If there’s a safari on your travel bucket list and you’re ready to check it off, this is where to start. Here are some things to think about as you’re booking your once-in-a-lifetime South Africa getaway.
1. Splurging on a higher-end lodge won’t guarantee a higher-quality experience.
Safari lodges are similar to hotels in that they can offer a wide range of amenities at a wide range of prices. In the case of a hotel, you’d pay more for better service, scenery, and added perks. Safaris are more complex.
With safaris, spending more might get you more comfortable digs and better food. And at the very low end, you may have to go without certain comforts, like hot water. But the quality of your lodging, or lack thereof, isn’t a great predictor of the quality of interactions you’ll have with wildlife — and isn’t that what you really came to see?
When choosing a place to stay, remember that some resorts are simply better positioned for seeing animals than others. For instance, if your lodge looks out over a watering hole — or, even better, has one on site — you’re likely to see families of elephants and rhinos wandering into your backyard for a drink, especially during dry season. In our experience, sightings like those are among the most memorable.
Also, never skip a game drive. There are no guarantees out in the bush and things change by the minute, but rangers and spotters do use radios to track animals. You never know when you’ll stumble upon a pack of wild dogs or follow a pride of lions closing in on a kill.
2. Look into whether your lodge enriches the local community — or exploits it.
As an increasing number of foreigners snap up the limited tourism jobs available to local villagers, several lodges have implemented programs to invest in their communities. For example, through its competitive program Nkombe Camp, Sabi Sabi Private Reserve at Kruger National Park selects a number of locals and trains them in tour and lodge management. Many graduate as game rangers, and go on to work at Sabi Sabi’s four lodges.
From a traveler’s perspective, having a guide who grew up locally is a plus. Our local guide on a recent safari, for example, knew how to interact with the animals and interpret their behavior — a skill acquired over decades of exposure to the animals in their environment.
3. Inquire about your lodge’s sustainability practices.
As more and more safari camps open in South Africa, sustainable practices are becoming increasingly important. EcoTraining, which operates in South Africa, Botswana, and Zimbabwe, trains staff on how ecosystems work and thrive. These partnerships also combat poaching, which has been a major threat to South Africa’s white rhino and wild dog populations.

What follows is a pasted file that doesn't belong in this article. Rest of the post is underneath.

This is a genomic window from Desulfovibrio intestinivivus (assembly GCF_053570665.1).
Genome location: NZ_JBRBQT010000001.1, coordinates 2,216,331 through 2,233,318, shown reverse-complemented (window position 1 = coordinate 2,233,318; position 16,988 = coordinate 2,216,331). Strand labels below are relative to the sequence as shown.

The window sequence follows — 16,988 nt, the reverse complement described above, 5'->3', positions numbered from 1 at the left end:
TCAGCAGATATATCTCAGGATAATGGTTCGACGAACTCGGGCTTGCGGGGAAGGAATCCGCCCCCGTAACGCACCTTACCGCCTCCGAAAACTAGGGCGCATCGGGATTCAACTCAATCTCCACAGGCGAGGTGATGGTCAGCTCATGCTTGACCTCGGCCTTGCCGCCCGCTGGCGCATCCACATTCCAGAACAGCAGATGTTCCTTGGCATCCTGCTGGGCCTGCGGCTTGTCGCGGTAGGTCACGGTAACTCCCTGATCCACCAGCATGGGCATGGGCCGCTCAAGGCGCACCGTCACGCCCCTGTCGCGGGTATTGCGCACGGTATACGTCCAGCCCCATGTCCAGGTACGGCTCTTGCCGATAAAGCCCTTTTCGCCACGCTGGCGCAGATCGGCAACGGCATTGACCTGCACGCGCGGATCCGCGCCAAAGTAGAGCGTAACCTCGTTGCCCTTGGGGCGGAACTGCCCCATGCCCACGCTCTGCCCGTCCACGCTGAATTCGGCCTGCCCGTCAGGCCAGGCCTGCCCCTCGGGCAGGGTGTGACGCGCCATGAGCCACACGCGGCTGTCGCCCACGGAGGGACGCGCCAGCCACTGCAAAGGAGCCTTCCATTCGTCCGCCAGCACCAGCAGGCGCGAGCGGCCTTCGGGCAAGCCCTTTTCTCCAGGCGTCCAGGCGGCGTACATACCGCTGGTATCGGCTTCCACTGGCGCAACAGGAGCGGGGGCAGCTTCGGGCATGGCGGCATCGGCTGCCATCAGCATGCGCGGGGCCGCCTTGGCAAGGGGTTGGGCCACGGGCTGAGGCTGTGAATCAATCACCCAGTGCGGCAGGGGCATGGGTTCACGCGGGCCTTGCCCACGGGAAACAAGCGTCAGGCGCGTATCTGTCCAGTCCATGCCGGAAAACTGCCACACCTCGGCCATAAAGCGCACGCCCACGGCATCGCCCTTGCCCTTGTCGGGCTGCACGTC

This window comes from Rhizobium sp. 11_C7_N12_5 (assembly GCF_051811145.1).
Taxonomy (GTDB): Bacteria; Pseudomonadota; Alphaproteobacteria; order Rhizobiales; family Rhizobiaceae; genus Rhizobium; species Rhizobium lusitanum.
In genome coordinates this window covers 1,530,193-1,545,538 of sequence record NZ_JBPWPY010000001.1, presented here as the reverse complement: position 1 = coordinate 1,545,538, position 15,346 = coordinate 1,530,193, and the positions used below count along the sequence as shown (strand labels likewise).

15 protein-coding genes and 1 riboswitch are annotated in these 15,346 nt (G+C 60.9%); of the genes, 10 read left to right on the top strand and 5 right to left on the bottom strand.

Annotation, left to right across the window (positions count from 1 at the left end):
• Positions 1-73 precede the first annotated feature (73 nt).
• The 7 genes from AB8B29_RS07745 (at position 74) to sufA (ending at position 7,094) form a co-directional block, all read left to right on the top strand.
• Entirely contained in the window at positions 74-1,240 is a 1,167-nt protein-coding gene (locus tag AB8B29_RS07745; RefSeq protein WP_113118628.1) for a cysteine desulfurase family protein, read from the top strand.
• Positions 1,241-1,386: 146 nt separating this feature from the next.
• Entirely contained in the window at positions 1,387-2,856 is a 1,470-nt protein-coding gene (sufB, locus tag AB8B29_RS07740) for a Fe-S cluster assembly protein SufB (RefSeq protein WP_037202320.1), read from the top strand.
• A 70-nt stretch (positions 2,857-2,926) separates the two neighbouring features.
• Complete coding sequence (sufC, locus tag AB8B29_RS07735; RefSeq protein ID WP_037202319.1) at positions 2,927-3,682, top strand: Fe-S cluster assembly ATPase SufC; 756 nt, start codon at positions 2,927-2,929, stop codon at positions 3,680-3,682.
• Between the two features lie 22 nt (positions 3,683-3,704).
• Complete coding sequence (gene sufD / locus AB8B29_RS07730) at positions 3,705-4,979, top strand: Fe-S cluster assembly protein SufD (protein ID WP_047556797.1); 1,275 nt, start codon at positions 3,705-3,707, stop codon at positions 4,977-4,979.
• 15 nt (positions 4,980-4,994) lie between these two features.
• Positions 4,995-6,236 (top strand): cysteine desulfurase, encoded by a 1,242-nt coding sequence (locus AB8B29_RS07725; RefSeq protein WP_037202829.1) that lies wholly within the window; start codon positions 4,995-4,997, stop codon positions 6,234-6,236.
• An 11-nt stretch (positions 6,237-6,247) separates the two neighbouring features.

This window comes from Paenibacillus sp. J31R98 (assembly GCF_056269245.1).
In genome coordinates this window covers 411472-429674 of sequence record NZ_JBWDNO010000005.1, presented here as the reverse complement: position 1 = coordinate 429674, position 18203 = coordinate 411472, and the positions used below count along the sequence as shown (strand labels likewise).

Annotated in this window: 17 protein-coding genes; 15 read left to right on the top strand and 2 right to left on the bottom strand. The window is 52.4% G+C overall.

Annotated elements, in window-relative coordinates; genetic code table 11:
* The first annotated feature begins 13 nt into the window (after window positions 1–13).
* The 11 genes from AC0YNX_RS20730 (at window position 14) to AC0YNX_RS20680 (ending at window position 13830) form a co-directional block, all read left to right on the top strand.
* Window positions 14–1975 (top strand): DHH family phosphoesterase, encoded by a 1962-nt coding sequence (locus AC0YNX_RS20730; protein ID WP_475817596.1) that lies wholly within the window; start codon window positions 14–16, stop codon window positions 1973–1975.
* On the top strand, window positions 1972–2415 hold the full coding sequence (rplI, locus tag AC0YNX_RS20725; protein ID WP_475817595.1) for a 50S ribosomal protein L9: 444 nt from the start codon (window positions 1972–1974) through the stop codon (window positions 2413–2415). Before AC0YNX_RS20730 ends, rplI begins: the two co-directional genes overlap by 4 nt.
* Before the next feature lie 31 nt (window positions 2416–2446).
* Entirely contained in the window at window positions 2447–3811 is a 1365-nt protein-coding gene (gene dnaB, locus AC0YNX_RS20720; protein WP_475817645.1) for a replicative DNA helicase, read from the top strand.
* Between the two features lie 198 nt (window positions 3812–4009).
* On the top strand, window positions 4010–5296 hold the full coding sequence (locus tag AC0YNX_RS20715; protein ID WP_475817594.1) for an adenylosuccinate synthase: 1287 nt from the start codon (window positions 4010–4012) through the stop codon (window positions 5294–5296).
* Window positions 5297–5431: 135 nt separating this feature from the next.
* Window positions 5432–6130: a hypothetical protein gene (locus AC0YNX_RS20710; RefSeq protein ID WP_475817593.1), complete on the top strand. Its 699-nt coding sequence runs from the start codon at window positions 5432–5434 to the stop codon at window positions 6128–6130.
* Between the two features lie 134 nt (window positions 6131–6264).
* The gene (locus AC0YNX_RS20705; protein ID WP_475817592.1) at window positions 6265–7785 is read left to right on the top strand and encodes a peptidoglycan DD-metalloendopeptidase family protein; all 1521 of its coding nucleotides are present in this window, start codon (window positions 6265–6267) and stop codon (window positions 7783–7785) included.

4. Don’t write off wet season.
South Africa’s winter, from May to September, is generally considered to be the most desirable time to go on safari. This is also South Africa’s dry season, when grass and vegetation are more sparse, so you’re more likely to see animals traveling in packs — say, a herd of up to 1,000 buffalo moving through the reserve seeking food or congregating around a watering hole. Plus, the night skies are better for constellation-viewing in winter.
But don’t discount the summer wet season. After the first rains fall and low season kicks in — usually around October — you’ll find less-crowded parks and lower rates on accommodation. Migratory birds return in early summer, and late summer — April specifically — is birthing season, so you might spot a family of antelope with a newborn hopping through the brush. Also, the land is a lot more lush due to the rainfall, which makes for more scenic drives.
No matter when you travel, expect radical weather changes over the course of the a day. Dress for game drives in layers — you’ll want to adjust from cool mornings to midday heat — and always bring rain gear. Getting caught in a downpour on a game drive is like jumping in a swimming pool with your clothes on. We suggest packing a waterproof bag (or two, even) for your camera — especially if you’ll be in an open-top vehicle.
5. Get a good camera, or rent one.
For many people, a safari is a once-in-a-lifetime trip. You will encounter lions, elephants, giraffes, and more in a way you may never have an opportunity to again. Because animal interactions are so unpredictable, you’ll want to be able to capture the moment quickly and as accurately as possible. It pays to come prepared with a more advanced camera — the bigger the lens, the better. Not ready to splurge on a pro-level camera or lens? Consider renting. Sites like BorrowLenses.com allow you to borrow ultra-sophisticated zoom lenses for as little as $15 a day. Trust us, you’ll be glad you did.
6. Consider travel insurance.
Travel insurance is one of those things you always hear about, but rarely actually purchase. While a good travel credit card can sometimes back you up, consider this: You’ve likely invested thousands of dollars and many hours of research and planning for this trip. While travel to South Africa and safaris are generally safe, there are always a lot of variables associated with travel. With some policies as little as $34 for the duration of your trip — like one by Berkshire Hathaway Travel Protection that covers flight delays, missed connections, and lost luggage — it’s a fraction of the cost of your vacation and can save you a lot in the event of an emergency.